My name is Adrienne Kambana. I am the widow of Jimmy Mubenga

 

Last Tuesday, a woman appeared before judge and jury, and she sobbed: “My name is Adrienne Kambana. I am the widow of Jimmy Mubenga and the mother of our five children. Jimmy Mubenga was a good father… [and] a good husband… He had never been in trouble with the police before. He had never done anything wrong. When he was arrested he was in the wrong place at the wrong time. An argument started and Jimmy got caught up in it. Jimmy was convicted of an offence of causing actual bodily harm and he was sent to prison in March 2006. Although I was not a witness to what happened, I was present at the trial where he was found guilty. He told me, `I was innocent’ and I believed him. This was the first time he had ever been away from the children. By April 2007 he had served his sentence but he was detained under immigration powers. He remained detained until June 2008 when he was granted bail. It was during this time that Blessing was conceived. Jimmy instructed a solicitor and tried to challenge the deportation because he wanted to stay with his family… I was asked by the police to tell them about the phone calls I had with Jimmy on 12 October 2010… He said, “I’ll call you back” and he did not call me back. That was the end of the story.”

That was the end of the story.

The so-called liberal democracies festoon themselves with inquests as if these carnivals of `the rule of law’ equal justice. They don’t.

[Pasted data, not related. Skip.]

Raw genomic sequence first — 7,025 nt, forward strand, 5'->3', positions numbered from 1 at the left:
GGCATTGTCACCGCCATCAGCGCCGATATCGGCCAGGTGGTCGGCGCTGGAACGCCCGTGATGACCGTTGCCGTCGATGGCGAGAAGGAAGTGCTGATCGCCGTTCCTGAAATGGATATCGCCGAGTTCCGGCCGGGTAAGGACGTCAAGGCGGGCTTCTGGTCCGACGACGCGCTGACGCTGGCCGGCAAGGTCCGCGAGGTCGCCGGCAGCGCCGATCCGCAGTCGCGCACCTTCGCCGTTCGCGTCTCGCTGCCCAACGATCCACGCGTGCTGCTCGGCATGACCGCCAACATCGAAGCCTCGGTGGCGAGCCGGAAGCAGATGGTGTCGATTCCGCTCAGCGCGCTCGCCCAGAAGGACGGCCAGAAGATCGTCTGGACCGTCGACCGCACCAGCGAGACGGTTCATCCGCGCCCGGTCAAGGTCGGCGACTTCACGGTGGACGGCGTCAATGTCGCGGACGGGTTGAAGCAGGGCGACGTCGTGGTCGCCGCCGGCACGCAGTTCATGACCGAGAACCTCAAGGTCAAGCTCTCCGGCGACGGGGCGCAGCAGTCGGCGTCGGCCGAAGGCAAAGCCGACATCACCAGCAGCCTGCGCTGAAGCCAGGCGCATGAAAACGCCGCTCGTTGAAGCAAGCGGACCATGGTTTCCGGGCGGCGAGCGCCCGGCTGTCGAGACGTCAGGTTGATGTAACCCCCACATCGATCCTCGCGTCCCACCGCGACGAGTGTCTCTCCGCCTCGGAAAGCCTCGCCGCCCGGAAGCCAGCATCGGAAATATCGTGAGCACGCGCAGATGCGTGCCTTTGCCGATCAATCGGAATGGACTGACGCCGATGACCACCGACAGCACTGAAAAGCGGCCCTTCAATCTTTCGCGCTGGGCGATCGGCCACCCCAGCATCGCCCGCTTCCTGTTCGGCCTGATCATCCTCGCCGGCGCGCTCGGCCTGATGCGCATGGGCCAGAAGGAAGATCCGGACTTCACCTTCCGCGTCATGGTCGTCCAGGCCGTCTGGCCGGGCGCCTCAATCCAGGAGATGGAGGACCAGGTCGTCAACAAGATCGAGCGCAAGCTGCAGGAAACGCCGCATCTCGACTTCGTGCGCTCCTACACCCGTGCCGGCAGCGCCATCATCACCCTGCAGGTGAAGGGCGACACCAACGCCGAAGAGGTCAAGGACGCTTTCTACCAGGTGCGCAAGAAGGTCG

The current manifestation is “the Jimmy Mubenga inquest,’ taking place now in London. On October 12, 2010, Jimmy Mubenga boarded a plane for Angola, in the custody of G4S guards. Within 50 minutes, Jimmy Mubenga was dead. During those 50 minutes, Mubenga repeatedly asked for help and received none. He begged, he screamed, he called out, “They’re going to kill me.” And they did.

And now we `discover’ that the G4S security guards had racist jokes on their phones. While that is `unfortunate’, mobile phones did not kill Jimmy Mubenga, nor did a few racist guards, be they privately employed or working for the State. Jimmy Mubenga was killed by State policy. He was killed by the very entity that is now `conducting an inquest’ in full view.

While the possibility of arriving at something like the truth of the event of Jimmy Mubenga’s death is important and worthwhile, it does not constitute justice. Jimmy Mubenga is dead. The children can’t stop crying, the widow can’t stop crying. If there were justice, Jimmy Mubenga would be alive.

Only a fundamental structural change – one that never again criminalizes, cages, and executes `the strangers among us’ – would begin to arrive at justice. Jimmy Mubenga’s death, like that of Ashley Smith in Canada and so many others around the so-called `free world’, are part of State policy, not the errant acts of individuals.

Adrienne Kambana concluded her remarks, sobbing: “Jimmy has gone forever. We need justice. Justice will help Jimmy rest in peace. This will prevent the situation from happening again. Justice will give the other passengers on the plane peace of mind about what happened. Justice will protect people in the future because I don’t want anyone to be in my shoes. Justice will help my children not to feel angry about what happened to their father. Justice will help me to live a long and healthy life so that I can take care of our children. I need justice, especially for my daughter who did not get the chance to know her father. We will never forget Jimmy.”

The inquest is expected to continue for eight weeks.

 

(Photo credit: IRR.org.uk)

About Dan Moshenberg

Dan Moshenberg is an organizer educator who has worked with various social movements in the United States and South Africa. Find him on Twitter at @danwibg.